To counteract photodamage, phytoplankton cells possess various strategies such as non-photochemical quenching (NPQ) including the operation of the xanthophyll cycle (XC), therefore dissipation of excess light energy in Odontella and Fragilariopsis was investigated via the concentrations of cellular diadinoxanthin (DD), its de-epoxidised form diatoxanthin (DT) and the de-epoxidation state (DES). An increase in DES (Table 3) with incident light is a response commonly found in phytoplankton (Casper-Lindley and Björkman, 1998; Arrigo et al., 2010; Petrou et al., 2011). NPQ increased from LL to HL in Fragilariopsis while in Odontella it increased mainly from LL to ML, but decreased from ML to HL (Figure 4). In Odontella, DES rose from LL to HL whereas there was no XC activity detectable in Fragilariopsis at LL, but there was a decrease from ML to HL (Table 3). The discrepancy in the trends of NPQ and DES from ML to HL in both species could result from smaller and much larger cellular DD+DT pools in Odontella and Fragilariopsis (−60 and +300%; Table 3), respectively under these conditions changing the general capacity for energy dissipation.
Overall, the two diatom species showed diverging responses to increasing light at ambient pCO2 during acclimation. Fragilariopsis was characterized by highest POC production rates and photosynthetic performance (Fv/Fm) under LL, but experienced light stress with increasing light intensity, as POC production rates decreased and NPQ increased from LL to HL. Hence, it showed good ability for energy dissipation even under HL conditions and thus seemed better able to cope with light stress. In comparison, Odontella showed an increase in POC production rates from LL to ML, indicating no saturation at LL. With increasing light intensities, Odontella was susceptible to light stress as POC production, Fv/Fm and NPQ declined indicating a limited potential to tolerate HL conditions.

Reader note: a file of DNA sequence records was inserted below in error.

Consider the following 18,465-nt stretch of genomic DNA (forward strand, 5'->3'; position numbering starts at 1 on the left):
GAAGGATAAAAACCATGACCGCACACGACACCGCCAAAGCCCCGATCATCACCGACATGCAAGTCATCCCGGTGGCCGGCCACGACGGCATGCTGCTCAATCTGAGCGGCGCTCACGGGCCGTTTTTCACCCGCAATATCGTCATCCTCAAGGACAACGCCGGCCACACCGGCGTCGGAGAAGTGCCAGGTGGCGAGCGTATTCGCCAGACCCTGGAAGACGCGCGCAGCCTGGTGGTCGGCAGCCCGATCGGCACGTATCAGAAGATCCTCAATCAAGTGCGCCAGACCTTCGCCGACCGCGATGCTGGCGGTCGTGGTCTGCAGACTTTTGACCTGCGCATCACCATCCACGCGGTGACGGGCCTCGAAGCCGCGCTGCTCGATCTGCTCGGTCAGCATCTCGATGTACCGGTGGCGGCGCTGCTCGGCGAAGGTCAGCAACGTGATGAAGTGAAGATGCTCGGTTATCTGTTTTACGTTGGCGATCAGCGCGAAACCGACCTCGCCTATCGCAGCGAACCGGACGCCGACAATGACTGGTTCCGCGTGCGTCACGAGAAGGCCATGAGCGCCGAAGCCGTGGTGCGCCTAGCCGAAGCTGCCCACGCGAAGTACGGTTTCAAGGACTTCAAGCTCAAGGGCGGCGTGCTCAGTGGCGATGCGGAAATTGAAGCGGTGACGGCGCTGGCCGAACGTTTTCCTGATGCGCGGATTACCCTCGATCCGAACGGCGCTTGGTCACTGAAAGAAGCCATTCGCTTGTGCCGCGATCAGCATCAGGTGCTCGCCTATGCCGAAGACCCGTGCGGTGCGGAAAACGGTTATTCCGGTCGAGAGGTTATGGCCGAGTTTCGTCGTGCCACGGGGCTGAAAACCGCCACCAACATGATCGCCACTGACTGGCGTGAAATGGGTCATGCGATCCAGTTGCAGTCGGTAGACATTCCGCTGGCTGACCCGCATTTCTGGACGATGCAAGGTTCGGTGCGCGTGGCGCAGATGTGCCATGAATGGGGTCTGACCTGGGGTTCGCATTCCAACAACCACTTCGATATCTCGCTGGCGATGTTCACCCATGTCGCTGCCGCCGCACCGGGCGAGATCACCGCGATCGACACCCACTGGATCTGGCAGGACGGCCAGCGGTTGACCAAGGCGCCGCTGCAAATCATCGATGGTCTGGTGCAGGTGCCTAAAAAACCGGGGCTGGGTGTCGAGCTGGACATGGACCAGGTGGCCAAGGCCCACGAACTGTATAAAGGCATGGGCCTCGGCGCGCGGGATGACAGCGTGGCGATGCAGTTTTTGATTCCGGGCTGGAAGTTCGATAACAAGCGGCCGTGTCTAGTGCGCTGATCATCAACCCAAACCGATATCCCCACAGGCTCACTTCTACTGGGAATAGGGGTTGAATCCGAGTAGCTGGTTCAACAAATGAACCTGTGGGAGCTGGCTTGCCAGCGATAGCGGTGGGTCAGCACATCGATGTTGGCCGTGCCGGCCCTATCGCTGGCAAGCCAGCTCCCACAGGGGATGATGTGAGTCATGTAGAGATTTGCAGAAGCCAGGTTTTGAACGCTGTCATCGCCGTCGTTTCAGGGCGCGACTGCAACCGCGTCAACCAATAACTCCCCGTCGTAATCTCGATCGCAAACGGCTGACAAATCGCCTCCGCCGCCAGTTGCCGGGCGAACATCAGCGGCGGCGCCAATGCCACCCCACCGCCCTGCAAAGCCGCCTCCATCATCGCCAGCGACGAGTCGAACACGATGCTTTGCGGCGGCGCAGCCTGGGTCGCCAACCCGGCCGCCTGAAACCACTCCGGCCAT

Low pCO2 Inhibits Growth and Carbon Fixation Regardless of the Light Conditions
Phytoplankton blooms in Antarctic coastal waters occur annually and have been found to sometimes coincide with a severe drawdown of inorganic carbon through high photosynthetic carbon fixation rates in surface waters (Sweeney, 2003; Arrigo et al., 2008). In order to sustain photosynthesis under these low CO2 conditions, phytoplankton cells need to up-regulate their carbon concentrating mechanisms (CCMs) leading to increased energy demands and potentially impeding carbon fixation (Raven et al., 2014).
Low pCO2 in combination with LL was found to have the strongest impact on growth and carbon fixation in comparison to all other treatments. Under these conditions, both factors light and CO2 were limiting, causing lowest growth and POC production rates in Fragilariopsis while Odontella did not grow (Figures 1A–D). Commonly, the CCM is up-regulated under low pCO2 in order to supply CO2 to RubisCO, which is highly energy demanding (Hopkinson et al., 2011). Yet, in conjunction with LL conditions, the production of energy equivalents during photosynthesis might not be sufficient to maintain carbon fixation at a maximum, potentially causing the here observed minimal growth and POC production in Fragilariopsis. Additionally, light-harvesting pigment concentrations (Table 3), [RCII] and p (Table 4) were lowest under these conditions, indicating a small efficiency of individual PSII reactions centers with a low probability of excitation distribution among them. Furthermore, an excess of excitation energy was clearly visible as NPQ during PE-curves (Figure 4) was highest and yield recovery thereafter was lowest (Figure 3C). Overall, Fragilariopsis revealed great difficulties to grow under LL in conjunction with low pCO2. Nonetheless, it grew whereas Odontella could not cope with these highly stressful conditions. With increasing light availability the energetic constraints under LL were alleviated in both species, as potentially a larger share of photosynthetically generated energy (ATP and NADPH) was available to fuel their CCMs. Hence, at ML in conjunction with low pCO2 Odontella was able to grow and fix POC. This stimulative light effect was also found in Fragilariopsis, strongly increasing growth and POC production from LL to ML (Figures 1A,C).